I’ve mentioned before my mind’s tendency to question my qualification to do what I do. It’s healthy to be critical of one’s actions and motivations, but on some days, when the Inner Critic gets the upper hand, it can be sheer torment. During those times the mind resists the view that we’re neither good nor bad, competent nor incompetent, suitable nor unsuitable … but a mysterious blend of ever-changing components making up what we call the “self.”
Yesterday’s six-hour shift at hospice comprised a succession of encounters, conversations, embraces, still moments, tears, and laughter … one after another in smooth succession.
As I sit at the bedside, a patient repeatedly tries to sit up, compelled, he tells me, to attend to just one more task “before it’s too late.” As I cradle his hand in mine, I suggest he let the bed hold him, to “lean into” the tiredness. He looks at me as if to say “really?” and then, gradually, closes his eyes, his frail body sinking into the pillows.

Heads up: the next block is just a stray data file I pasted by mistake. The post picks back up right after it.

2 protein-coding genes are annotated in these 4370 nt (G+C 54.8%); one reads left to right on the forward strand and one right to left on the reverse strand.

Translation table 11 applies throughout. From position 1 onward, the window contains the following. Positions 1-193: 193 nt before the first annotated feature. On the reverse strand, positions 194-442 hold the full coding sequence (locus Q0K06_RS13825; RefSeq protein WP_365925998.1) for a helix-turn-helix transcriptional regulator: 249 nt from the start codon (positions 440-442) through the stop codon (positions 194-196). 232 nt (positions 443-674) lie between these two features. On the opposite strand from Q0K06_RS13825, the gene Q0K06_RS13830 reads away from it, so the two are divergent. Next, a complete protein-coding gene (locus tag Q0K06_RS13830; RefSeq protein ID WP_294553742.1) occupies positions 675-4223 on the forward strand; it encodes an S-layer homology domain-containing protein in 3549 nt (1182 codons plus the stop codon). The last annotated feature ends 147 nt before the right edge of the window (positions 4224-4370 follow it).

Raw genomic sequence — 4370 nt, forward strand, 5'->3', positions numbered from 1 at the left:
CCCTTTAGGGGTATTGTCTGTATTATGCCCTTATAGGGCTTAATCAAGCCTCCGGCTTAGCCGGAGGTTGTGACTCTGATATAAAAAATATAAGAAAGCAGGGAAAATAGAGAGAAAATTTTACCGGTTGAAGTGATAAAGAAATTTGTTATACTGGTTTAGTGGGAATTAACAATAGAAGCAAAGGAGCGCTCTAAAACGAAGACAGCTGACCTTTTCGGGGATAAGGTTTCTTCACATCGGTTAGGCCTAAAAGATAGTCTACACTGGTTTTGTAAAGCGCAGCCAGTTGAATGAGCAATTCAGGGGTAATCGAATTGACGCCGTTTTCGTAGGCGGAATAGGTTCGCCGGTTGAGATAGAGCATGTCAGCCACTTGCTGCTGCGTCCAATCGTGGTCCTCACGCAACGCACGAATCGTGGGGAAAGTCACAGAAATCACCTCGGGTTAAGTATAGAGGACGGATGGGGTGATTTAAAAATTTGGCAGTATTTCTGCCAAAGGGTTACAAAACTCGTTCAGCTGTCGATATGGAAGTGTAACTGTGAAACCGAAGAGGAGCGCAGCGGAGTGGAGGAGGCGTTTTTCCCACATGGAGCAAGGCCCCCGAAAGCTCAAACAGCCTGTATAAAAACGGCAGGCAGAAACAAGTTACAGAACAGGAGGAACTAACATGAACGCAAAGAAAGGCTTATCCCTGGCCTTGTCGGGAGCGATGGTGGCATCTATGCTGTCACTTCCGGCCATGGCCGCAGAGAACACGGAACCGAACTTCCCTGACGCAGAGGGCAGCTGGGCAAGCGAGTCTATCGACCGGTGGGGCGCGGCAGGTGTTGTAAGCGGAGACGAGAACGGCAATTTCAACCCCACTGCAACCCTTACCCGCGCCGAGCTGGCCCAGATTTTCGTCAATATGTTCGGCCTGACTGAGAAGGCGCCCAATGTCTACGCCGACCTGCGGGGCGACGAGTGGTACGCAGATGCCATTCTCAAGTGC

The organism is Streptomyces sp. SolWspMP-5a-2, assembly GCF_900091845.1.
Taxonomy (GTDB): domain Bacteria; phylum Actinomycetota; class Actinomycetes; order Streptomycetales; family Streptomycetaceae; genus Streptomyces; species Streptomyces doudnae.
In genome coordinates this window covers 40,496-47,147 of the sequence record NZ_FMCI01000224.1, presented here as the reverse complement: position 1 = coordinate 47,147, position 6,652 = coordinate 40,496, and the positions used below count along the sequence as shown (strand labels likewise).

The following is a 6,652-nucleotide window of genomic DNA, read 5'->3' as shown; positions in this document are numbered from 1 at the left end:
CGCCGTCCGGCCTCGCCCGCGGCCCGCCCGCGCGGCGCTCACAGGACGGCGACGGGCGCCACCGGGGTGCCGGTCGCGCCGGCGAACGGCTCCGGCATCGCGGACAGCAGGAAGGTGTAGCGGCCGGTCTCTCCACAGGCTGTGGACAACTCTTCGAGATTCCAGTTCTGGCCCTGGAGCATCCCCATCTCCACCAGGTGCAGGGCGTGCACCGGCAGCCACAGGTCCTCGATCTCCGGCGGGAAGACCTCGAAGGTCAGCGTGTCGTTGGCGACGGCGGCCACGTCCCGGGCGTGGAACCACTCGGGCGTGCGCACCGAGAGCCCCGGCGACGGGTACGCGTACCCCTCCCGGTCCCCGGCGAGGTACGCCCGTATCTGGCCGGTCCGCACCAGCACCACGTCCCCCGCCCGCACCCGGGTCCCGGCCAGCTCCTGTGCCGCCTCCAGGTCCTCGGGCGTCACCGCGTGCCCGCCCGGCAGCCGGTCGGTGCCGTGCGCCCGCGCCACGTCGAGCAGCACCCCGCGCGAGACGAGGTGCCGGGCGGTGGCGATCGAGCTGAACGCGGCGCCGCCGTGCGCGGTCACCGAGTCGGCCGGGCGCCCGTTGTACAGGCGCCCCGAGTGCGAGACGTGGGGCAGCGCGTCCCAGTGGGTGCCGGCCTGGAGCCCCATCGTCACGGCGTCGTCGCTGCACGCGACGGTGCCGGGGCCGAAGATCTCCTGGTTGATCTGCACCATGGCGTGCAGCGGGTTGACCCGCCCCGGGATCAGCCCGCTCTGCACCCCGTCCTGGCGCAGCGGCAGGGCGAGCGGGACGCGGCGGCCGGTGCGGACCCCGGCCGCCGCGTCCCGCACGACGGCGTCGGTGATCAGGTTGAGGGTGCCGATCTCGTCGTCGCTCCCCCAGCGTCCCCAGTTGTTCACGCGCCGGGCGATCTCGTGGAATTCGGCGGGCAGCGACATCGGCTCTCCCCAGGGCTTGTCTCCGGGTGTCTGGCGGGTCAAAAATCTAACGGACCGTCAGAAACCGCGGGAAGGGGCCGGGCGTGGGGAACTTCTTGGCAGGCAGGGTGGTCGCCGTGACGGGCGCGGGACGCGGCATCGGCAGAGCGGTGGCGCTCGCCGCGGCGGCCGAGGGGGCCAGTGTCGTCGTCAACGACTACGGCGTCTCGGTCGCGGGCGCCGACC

A family member asks to see me alone, away from her sister’s room. Sketching a quick picture of “our dysfunctional family,” she wishes that family members would make peace in the face of death, to let animosity fall away “since we could all die any day.” Sensing her agony over the impossibility of a bedside reunion, I suggest she “welcome what is right here,” to savour these rare moments with her sister. She bursts into laughter and tears … relief from guilt, she tells me, and gratefulness to be able to accompany her sister during her last days. On the way out, she decides to make “just one call” to her sister’s son, not to admonish him for not coming to visit, but “to make him feel included … and tell him that I love him.”
Two occasions when I found myself responding from the heart: no rehearsal, no technique, no clever thoughts. But if it’s not the thinking mind that determines my actions, what does? Or, more immediately, who or what is observing all this? Ken Wilber points to something beyond ordinary thinking, feeling, and sensing, to
“the state of the ever-present Witness or pure Self, the great mirror-mind that impartially witnesses the waking, dreaming, and deep sleep states but is not itself a separate state.”